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Reach out for a big Jewish hug

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As the saying goes: “It’s a small Jewish world.”

I say, “Use it.”

I was on the phone with a friend the other day, recapping a funny Saturday night we’d had at a party. The hosts were from Deerfield and she and I are from Highland Park.  We knew the hosts and a few of their friends. After playing some serious, Jewish geography that evening, it wasn’t long until about 50 of us discovered we were mishpuchah.

My friend recalled the theory of six degrees of separation when meeting people, and pointed out that in the Jewish world, it’s two degrees. I would argue that with anyone you meet from north suburban Chicago, it’s one degree.

In leaving the North Shore, going off to college in the Midwest and returning to Chicago, I never, for a moment, lost sight of my Jewish suburban neighbors. 

While it’s fun to wax nostalgic at a party or out at a bar, I never imagined how useful these networks could actually be.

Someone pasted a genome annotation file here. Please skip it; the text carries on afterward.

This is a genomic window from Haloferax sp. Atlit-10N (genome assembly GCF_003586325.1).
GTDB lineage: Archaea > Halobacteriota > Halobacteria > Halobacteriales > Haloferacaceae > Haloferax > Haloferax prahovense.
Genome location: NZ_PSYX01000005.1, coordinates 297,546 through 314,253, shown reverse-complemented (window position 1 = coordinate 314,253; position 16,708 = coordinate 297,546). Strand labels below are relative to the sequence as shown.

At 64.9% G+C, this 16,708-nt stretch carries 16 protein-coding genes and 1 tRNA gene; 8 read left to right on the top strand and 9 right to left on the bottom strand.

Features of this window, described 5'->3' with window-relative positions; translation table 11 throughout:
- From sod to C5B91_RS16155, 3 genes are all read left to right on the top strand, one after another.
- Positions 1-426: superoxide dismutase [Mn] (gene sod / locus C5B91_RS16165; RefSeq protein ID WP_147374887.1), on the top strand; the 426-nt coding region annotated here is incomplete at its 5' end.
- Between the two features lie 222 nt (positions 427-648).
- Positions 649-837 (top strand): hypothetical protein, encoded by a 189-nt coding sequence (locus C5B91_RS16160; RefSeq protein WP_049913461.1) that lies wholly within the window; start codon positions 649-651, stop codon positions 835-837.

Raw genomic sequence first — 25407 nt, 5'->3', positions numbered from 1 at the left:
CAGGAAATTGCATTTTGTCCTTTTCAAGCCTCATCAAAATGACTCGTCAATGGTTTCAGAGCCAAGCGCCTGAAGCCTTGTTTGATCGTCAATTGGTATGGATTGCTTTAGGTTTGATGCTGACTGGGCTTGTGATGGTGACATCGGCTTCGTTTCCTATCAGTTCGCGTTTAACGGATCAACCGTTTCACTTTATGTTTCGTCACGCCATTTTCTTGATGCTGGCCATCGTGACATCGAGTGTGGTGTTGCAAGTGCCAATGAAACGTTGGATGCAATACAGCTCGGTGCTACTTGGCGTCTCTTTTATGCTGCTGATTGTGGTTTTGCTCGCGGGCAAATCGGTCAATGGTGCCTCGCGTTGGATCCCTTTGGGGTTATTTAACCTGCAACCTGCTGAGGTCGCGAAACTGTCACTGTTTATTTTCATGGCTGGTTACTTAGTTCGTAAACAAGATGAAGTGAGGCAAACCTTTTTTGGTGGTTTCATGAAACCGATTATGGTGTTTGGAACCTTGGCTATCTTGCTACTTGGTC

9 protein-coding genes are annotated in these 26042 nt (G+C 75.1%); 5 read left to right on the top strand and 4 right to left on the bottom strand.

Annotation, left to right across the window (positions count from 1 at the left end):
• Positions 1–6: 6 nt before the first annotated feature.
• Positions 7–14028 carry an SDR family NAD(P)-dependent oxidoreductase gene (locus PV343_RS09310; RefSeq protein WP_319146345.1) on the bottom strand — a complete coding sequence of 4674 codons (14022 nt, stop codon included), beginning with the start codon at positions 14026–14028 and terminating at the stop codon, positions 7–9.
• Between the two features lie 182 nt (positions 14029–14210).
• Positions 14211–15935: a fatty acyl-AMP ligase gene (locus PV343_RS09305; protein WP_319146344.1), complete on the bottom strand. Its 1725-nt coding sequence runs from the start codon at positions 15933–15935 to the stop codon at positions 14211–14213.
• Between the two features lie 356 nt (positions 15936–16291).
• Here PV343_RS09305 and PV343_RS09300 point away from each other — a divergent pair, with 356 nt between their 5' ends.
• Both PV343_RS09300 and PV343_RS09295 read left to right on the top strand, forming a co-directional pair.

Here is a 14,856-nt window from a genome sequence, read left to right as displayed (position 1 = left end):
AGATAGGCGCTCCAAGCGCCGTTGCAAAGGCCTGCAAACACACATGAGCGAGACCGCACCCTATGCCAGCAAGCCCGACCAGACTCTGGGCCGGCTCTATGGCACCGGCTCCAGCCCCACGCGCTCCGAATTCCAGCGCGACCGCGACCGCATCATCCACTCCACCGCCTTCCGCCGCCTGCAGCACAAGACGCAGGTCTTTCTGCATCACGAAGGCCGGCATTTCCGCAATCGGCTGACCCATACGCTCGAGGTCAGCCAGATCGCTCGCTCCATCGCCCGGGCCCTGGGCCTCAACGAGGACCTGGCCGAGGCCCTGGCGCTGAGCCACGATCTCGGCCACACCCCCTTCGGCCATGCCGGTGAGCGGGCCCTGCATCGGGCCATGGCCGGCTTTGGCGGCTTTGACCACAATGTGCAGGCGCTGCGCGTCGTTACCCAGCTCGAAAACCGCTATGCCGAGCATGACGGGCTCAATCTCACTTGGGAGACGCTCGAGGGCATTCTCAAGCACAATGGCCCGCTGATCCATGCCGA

I don’t want to be mistaken for an opportunist—these networks have often found me. However, you can seek them out.

This year, I began working for the Chicago Tribune’s Triblocal, a hyper-local niche publication that focuses on Chicago’s surrounding suburbs. Ironically, I was assigned to report on the North Shore. 

As time goes on, more and more of my mishpuchah have been coming out of the woodwork. Some have become great sources for story ideas, but others are actively looking for employment during these difficult economic times.

To all of you 20- or 30- something displaced suburban refugees living in Chicago, I have a couple helpful hints: Don’t forget your roots and never stop networking, whether you’re employed or not. Jews are not only notoriously charitable, but they also love to schmooze. There are even Jewish networking events throughout the city.

But, your own network is bigger than you think. If you’re already in the practice of spying on old high school friends on Facebook, spy wisely—check out where they’re working and whether there are any openings. That’s how many have contacted me, and I try to help when I can.

If you haven’t visited the Twitter-verse yet, check it out. You may find that tweeting with fellow Jews will give you some unexpected leads. What is Twitter, but a big virtual handshake—or in our case, a big Jewish hug?

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